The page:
Currently, only 62% of incident tuberculosis (TB) cases are reported to the national programme in Pakistan. Several innovative interventions are being recommended to detect the remaining missed TB cases. One such intervention involved expanding contact investigation to the community using the Xpert MTB/RIF test.This was a before and after intervention study involving retrospective record review. Passive case finding and household contact investigation was routinely done in the pre-intervention period July 2011-June 2013. Four districts with a high concentration of slums were selected as intervention areas; Lahore, Rawalpindi, Faisalabad and Islamabad. Here, in the intervention period, July 2013-June 2015, contact investigation beyond household was conducted: all people staying within a radius of 50 metres (using Geographical Information System) from the household of smear positive TB patients were screened for tuberculosis. Those with presumptive TB were investigated using smear microscopy and the Xpert MTB/RIF test was performed on smear negative patients. All the diagnosed TB patients were linked to TB treatment and care.A total of 783043 contacts were screened for tuberculosis: 23741(3.0%) presumptive TB patients were identified of whom, 4710 (19.8%) all forms and 4084(17.2%) bacteriologically confirmed TB patients were detected. The contribution of Xpert MTB/RIF to bacteriologically confirmed TB patients was 7.6%. The yield among investigated presumptive child TB patients was 5.1%. The overall yield of all forms TB patients among investigated was 22.3% among household and 19.1% in close community. The intervention contributed an increase of case detection of bacteriologically confirmed tuberculosis by 6.8% and all forms TB patients by 7.9%.Community contact investigation beyond household not only detected additional TB patients but also increased TB case detection. However, further long term assessments and cost-effectiveness studies are required before national scale-up.


Soomro M.H.,Isra University of Pakistan | Shahzad F.,University of Bergen | Khan M.A.,Association for Social Development | Qadeer E.,National TB Control Program | Morkve O.,University of Bergen
Journal of Medicine (Bangladesh) | Year: 2015

Background: Tuberculosis is a serious global public health, social and economical problem that affects millions of people particularly in low income countries. The aim of this study was to see the loss to follow up pattern in Tuberculosis patients in district Rawalpindi, Pakistan. Materials and method: A cross-sectional study was conducted in district Rawalpindi between August and October 2010. All sputum smear positive Tuberculosis patients diagnosed and treated in public sector, urban and rural diagnostic centers of the district Rawalpindi during the year 2008 were included in the study.All cases other (smear negative pulmonary and extra-pulmonary) than sputum smear positive and all private hospitals were excluded. Results: A total of 451 patients were enrolled in the study. Majority of the patients (89.6%) were provided with the treatment support. Geographically dropout rate was observed higher in urban patients than in rural 18.7% vs. 10.5%. On the other hand by patient gender, drop out was seen more in male patients than in females 16.5% vs. 13.1%. By patients age groups, interestingly patients under the childhood age group all the patients completed the treatment while drop out was observed more in older age group. Conclusions: Loss to follow up pattern was seen more in urban patients, by gender more in male patients and by age groups observed more in older patients. © 2015, J MEDICINE. All rights received.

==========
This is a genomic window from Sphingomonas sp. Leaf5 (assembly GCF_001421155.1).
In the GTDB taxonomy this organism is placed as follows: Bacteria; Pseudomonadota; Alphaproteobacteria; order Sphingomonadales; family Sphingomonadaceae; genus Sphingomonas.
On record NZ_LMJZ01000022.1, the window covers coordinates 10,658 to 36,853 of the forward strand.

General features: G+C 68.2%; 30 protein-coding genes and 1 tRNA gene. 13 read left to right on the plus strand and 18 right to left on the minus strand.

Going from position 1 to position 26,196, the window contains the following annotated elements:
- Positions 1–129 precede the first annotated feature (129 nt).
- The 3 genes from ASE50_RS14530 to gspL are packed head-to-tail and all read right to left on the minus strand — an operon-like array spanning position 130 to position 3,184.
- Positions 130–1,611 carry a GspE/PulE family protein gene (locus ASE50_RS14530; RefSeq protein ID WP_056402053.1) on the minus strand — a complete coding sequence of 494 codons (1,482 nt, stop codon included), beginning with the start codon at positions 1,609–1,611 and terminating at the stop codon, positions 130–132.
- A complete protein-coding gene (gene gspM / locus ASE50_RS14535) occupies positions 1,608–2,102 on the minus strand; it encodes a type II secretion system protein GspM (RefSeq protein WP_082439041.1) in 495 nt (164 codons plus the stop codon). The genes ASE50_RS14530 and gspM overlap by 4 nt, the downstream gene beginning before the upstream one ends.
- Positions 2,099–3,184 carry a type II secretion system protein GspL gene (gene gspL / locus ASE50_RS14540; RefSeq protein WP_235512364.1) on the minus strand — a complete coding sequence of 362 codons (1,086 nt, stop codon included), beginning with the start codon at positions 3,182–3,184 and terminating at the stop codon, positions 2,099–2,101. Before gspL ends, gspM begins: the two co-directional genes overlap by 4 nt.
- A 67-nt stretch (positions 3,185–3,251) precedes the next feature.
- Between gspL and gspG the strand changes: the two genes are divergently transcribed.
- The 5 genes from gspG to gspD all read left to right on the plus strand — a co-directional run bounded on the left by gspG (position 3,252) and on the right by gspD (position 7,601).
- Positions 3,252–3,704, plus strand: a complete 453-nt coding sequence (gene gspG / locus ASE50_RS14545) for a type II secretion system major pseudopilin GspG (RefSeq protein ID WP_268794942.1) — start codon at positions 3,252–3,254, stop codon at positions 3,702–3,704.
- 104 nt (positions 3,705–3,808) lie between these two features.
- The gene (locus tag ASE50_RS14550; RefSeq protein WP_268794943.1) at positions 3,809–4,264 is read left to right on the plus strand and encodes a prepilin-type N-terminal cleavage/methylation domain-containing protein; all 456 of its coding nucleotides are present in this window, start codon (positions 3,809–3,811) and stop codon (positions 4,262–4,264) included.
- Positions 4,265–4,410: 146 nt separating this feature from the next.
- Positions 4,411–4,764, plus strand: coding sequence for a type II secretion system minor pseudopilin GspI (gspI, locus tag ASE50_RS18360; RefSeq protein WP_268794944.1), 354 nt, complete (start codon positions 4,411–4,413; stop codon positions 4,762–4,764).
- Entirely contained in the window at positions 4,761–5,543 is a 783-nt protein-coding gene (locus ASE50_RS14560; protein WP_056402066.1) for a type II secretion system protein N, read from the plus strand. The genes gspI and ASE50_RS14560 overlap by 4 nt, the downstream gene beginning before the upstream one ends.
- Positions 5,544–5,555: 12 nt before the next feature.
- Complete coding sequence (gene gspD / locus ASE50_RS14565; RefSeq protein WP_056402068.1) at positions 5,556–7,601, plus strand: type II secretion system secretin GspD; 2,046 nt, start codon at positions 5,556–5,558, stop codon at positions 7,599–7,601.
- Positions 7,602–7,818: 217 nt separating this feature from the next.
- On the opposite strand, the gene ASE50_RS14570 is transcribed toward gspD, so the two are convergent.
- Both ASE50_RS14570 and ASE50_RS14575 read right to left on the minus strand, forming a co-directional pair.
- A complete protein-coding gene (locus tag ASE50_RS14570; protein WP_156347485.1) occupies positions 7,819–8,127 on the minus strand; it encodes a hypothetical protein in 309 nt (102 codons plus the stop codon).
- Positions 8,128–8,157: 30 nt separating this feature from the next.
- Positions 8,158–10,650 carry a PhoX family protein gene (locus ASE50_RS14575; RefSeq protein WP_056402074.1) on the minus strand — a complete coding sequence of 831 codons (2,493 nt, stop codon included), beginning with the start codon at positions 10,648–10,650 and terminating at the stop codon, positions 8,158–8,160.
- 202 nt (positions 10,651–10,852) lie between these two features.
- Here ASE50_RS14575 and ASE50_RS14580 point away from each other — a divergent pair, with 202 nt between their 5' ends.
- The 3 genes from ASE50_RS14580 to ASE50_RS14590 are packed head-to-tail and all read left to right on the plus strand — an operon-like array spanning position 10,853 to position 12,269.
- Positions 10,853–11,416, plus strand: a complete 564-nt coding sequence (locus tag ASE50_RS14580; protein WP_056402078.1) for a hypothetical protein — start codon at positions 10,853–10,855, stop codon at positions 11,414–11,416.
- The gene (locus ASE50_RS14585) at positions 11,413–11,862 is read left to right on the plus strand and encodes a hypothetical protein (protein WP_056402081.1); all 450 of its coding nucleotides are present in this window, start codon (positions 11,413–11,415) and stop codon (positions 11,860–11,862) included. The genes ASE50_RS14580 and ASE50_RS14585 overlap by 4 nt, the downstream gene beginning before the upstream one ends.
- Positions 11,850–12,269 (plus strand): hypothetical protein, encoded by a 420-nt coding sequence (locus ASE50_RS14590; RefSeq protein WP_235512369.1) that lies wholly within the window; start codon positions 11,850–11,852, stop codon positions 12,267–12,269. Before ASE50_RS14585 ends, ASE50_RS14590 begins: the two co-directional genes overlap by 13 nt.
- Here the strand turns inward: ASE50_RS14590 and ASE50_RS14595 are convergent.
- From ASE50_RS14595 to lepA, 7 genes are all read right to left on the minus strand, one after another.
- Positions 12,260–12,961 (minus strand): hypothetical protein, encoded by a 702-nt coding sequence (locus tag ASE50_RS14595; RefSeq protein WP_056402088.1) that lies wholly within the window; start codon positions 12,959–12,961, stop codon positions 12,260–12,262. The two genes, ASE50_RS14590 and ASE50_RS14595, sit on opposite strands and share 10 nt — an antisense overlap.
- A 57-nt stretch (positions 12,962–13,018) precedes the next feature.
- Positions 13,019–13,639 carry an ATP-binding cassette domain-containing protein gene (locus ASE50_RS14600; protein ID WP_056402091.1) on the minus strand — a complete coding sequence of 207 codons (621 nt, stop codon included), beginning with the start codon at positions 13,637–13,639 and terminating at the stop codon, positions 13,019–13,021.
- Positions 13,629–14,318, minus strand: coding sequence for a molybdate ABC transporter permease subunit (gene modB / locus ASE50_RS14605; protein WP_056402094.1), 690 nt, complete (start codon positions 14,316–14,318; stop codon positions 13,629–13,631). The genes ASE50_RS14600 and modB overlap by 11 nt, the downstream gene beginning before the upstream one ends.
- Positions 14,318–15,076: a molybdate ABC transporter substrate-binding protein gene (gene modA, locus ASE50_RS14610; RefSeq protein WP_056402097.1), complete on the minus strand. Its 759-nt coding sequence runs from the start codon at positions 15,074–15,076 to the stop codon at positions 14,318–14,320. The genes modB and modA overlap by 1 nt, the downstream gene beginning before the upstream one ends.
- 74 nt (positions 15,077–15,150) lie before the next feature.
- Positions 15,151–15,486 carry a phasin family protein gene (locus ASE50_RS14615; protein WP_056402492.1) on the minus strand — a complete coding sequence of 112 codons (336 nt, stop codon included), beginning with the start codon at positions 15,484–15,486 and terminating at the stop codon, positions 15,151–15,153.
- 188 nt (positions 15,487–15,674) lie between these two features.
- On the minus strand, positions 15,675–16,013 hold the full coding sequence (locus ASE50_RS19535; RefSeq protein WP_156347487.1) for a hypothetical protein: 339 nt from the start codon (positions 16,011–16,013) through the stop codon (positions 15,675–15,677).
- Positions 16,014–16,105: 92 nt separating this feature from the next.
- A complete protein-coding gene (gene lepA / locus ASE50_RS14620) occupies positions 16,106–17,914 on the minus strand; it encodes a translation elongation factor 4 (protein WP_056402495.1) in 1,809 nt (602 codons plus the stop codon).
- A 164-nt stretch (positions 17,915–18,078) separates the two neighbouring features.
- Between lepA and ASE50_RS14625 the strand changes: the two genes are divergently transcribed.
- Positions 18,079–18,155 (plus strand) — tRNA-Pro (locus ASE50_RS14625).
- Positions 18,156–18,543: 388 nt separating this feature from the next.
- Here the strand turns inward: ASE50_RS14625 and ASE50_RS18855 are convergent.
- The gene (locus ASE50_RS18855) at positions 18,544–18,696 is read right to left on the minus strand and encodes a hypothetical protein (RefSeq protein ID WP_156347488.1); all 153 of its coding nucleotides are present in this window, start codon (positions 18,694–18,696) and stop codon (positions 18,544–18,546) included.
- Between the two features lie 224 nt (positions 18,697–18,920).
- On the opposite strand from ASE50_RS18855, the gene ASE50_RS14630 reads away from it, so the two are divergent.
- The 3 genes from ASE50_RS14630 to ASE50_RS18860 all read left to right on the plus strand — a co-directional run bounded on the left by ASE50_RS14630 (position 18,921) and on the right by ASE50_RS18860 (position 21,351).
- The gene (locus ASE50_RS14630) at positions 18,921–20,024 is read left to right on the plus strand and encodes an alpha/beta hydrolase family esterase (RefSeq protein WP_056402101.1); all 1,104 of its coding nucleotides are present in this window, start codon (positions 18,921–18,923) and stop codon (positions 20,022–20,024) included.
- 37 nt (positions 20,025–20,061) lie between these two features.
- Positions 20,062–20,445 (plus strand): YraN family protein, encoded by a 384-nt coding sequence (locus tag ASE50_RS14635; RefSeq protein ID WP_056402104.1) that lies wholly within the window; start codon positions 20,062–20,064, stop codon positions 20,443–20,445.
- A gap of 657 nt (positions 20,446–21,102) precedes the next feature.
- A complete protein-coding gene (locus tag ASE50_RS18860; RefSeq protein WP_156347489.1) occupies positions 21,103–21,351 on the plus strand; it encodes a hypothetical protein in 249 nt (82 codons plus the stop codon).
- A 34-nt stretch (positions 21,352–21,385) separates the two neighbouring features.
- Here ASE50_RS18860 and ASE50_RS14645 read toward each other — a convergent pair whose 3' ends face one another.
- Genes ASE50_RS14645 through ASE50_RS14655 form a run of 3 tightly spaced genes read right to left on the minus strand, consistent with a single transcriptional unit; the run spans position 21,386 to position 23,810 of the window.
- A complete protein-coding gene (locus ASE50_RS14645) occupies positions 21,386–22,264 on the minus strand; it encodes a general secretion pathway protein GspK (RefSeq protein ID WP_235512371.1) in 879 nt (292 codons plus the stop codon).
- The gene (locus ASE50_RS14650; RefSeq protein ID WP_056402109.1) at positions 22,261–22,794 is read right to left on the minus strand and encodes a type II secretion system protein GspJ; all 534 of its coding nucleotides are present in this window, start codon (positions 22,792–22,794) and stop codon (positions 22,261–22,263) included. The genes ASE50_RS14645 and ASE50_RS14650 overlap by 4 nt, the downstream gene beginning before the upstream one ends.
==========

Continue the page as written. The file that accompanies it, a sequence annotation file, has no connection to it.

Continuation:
Soomro M.H.,Shaheed Mohtarma Benazir Bhutto Medical University | Soomro M.H.,University of Bergen | Qadeer E.,National TB Control Program | Khan M.A.,Association for Social Development | Morkve O.,University of Bergen
Tanaffos | Year: 2012

Background: Tuberculosis (TB) is a major cause of mortality affecting millions of people in third world countries. In DOTS monitoring of patients is facility-based and treatment supporter-based; by these two ways patients' compliance to treatment is monitored. The aim of this study was to evaluate the role of treatment supporters and their impact on patients' treatment outcomes. Materials and Methods: The study was a cross-sectional survey in the routine TB control program operational context. All sputum smear positive TB patients that were diagnosed and registered by the public sector in the urban and rural diagnostic centers in 2008 with available outcomes were included in the study. Data of 451 patients were collected during August-October 2010 from 15 health facilities. Results: The majority of patients (89.6%) were provided with treatment supporters. Of 404 (89.6%) cases with treatment supporters, in 203 (50.2%) the supporters were lady health workers, in 46 (11.4%) were community health workers and health facility workers, and in 155 (38.4%) were family members and community volunteers. A total of 384 (85.1%) were categorized as "treatment success", 31 (6.9%), as "transferred out", 17 (3.8%), as "expired", 16 (3.5%) as "defaulted" and three (0.7%) as "treatment failure". The treatment success rates in patients supervised by Lady health workers, community health workers and health facility workers, and family members and community volunteers were 93.1%, 89.1% and 73.5%, respectively. Conclusion: We found a significantly higher treatment success rate (93.1%) in patients supervised by lady health workers compared to others. The overall treatment success rate was 85.1%. © 2012 NRITLD.